At 42nd street, a shabby, homeless looking woman boarded the train. She reeked of alcohol and she looked as if she had not bathed in weeks. Her hair was matted and tangled. Her skin was wrinkled and had a dark dusty film over it. She looked as if she emerged from rubble from a fallen building.

It is obvious that she boarded the train to silicate donations from riders. I could not make out what she was saying or what her “message” was, as I was listening to Spotify on my iphone 4s, but judging by the facial expressions of the passengers on the train, it must have been inappropriate for, lack of a better word. No one looked like they were willing nor wanted to assist.

She stood about 10 feet or so away from where I was standing with her back to me. Once she was done with her soliloquy, she began yelling something at the passengers and then the unthinkable happened. Out of frustration, she spat on two women passengers who were sitting in front of her. Then she began to walk about the train. The passengers parted like the Red Sea, making room for the deranged women. DAMN! I thought to myself, punch me, push me, kick me, but please don’t spit on me. I would have gone medieval.

The two middle-aged women held each other and began to cry. The train was packed and everyone saw what happened, but no one said anything. People pretended as if nothing happened. You could see the discomfort on everyone’s faces, but no words.

I became angry. My mind said to go over to her in physically remove her from the train myself. But I had to be rational.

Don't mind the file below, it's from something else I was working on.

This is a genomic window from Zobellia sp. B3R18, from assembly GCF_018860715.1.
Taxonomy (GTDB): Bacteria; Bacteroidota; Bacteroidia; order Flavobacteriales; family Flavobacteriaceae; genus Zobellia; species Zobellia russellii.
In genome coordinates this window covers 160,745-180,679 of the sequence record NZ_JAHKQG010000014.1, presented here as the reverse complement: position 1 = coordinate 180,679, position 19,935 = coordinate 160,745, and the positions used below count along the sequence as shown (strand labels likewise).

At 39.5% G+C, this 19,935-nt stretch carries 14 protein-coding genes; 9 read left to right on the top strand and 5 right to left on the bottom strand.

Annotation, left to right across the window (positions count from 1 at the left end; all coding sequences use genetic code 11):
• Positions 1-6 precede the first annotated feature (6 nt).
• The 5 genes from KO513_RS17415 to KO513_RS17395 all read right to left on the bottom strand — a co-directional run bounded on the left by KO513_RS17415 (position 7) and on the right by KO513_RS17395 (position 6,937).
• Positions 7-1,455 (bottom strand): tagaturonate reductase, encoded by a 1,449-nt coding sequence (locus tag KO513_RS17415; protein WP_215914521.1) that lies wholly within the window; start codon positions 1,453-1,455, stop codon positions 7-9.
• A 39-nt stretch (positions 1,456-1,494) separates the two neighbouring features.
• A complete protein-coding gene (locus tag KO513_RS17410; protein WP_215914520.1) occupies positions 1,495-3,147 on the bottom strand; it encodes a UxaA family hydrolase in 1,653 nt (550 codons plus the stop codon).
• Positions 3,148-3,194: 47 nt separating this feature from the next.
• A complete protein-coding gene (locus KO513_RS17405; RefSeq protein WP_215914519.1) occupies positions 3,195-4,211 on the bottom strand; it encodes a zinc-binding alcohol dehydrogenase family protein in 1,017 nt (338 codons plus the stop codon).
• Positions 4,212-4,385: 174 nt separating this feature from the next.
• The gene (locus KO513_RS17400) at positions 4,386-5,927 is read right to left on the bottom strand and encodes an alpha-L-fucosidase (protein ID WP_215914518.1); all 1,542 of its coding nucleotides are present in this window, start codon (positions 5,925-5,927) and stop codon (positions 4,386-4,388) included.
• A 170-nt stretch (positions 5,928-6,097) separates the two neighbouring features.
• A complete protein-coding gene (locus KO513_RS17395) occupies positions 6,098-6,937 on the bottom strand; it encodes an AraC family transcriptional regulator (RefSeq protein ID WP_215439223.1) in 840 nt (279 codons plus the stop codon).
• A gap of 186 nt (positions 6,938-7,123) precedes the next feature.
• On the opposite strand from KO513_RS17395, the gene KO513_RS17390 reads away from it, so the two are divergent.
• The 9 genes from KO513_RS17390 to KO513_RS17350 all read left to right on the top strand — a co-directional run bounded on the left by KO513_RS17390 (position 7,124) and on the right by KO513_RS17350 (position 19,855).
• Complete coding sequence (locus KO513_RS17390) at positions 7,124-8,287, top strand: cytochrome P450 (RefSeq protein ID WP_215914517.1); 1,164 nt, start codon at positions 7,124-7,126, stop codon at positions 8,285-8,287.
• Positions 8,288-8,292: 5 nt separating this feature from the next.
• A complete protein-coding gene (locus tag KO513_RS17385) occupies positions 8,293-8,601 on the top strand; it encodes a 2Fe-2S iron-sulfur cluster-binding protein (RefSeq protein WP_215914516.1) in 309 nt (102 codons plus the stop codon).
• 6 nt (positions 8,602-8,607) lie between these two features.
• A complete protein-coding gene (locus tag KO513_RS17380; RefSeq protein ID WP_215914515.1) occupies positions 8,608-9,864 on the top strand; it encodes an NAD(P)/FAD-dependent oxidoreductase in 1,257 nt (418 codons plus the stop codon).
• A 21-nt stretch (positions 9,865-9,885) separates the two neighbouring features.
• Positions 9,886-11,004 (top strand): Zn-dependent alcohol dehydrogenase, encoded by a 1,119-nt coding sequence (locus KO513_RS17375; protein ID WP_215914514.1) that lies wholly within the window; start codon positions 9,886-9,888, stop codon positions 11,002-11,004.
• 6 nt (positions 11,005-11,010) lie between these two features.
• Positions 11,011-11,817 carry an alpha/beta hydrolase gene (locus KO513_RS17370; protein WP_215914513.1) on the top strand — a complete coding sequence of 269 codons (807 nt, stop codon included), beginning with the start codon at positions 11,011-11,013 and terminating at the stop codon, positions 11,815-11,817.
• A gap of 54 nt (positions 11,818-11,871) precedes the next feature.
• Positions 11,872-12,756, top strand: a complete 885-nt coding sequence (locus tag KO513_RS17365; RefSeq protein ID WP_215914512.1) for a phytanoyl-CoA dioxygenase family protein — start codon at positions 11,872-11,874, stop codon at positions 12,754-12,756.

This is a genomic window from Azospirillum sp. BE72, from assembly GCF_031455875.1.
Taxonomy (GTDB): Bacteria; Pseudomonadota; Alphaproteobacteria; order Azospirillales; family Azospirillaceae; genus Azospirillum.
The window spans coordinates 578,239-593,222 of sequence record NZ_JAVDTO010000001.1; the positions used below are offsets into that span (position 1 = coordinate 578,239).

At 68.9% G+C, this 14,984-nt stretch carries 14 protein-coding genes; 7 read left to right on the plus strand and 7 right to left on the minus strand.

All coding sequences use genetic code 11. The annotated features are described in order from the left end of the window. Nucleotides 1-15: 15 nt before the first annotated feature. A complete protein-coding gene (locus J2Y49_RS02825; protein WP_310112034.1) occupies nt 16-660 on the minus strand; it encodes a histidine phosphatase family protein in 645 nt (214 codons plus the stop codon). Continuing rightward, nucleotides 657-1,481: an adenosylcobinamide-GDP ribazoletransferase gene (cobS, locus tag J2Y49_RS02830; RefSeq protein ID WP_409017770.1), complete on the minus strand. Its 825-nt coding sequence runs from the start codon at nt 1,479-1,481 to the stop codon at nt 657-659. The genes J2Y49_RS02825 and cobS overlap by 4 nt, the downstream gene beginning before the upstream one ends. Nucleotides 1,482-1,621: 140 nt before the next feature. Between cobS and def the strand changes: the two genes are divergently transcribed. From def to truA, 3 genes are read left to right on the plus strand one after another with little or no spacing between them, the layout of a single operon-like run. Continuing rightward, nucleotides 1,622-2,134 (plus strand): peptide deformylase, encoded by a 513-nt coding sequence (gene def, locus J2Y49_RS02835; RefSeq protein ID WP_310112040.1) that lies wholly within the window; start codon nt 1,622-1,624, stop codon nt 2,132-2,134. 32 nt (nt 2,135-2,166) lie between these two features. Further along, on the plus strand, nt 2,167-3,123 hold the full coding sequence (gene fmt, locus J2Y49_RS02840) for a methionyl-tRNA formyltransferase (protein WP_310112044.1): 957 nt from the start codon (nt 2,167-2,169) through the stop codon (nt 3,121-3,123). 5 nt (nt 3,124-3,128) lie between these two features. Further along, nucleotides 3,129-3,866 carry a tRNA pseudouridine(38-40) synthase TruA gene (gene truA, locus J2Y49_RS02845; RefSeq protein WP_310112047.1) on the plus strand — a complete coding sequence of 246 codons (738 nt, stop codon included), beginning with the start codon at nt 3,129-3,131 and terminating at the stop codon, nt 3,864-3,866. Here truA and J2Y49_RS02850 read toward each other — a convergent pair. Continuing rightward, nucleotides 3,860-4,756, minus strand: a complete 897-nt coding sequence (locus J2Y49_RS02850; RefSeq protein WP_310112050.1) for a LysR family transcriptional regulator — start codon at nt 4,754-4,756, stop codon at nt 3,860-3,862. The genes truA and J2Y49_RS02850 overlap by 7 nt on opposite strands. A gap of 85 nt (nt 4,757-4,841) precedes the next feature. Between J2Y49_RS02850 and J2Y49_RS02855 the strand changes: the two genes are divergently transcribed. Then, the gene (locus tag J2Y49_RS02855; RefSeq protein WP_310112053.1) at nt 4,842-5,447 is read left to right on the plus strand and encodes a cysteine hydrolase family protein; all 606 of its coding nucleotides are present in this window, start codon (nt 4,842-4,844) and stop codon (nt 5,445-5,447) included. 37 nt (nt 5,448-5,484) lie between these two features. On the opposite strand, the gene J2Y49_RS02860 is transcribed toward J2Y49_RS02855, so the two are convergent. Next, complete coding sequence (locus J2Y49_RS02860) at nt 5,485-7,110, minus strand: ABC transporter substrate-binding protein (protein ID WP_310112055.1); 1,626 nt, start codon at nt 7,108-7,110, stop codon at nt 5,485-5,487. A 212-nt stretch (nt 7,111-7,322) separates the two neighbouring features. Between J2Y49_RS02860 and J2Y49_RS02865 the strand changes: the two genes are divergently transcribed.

At the next stop, many passengers got off. I’m not sure If it was their stop or if they were trying to escape the madness. I immediately sought out the conductor a few cars over. I got his attention and told him what happened. He held the train and I and went looking for her.

I stepped on to the train and yelled out to the other passengers,  “WHERE DID SHE GO?!” No one responded. They began to look at me as if I was the crazy one. By now she had left the train. As the train stood at the platform, I continued to search for this crazy woman and then I looked across the platform and there she was soliciting change from other riders.

I told the conductor that she off of the train. I identified her and he got on the dispatch system. He waited for me to board and the next thing I heard was, “please stand clear o the closing doors.”

What made me even more upset than the women’s actions, is the total lack of action taken by those in the train who witnessed the entire ordeal. No one from the MTA  came over to check up on the two victims.

And to think, next year fare is going to increase. I kept saying to myself, “I wish a —– would!”– `a la Cedric the Entertainer.

Just to think, after all that, I went on to coach a hard fought game, but we could not pull it off. The final score was 6-16. Ousted once again. We dropped too many passes and missed too many opportunities. Damn, maybe next season.

An intoxicated woman blatantly disrespects an elderly passenger on the MARTA, while others standby and watch (2008).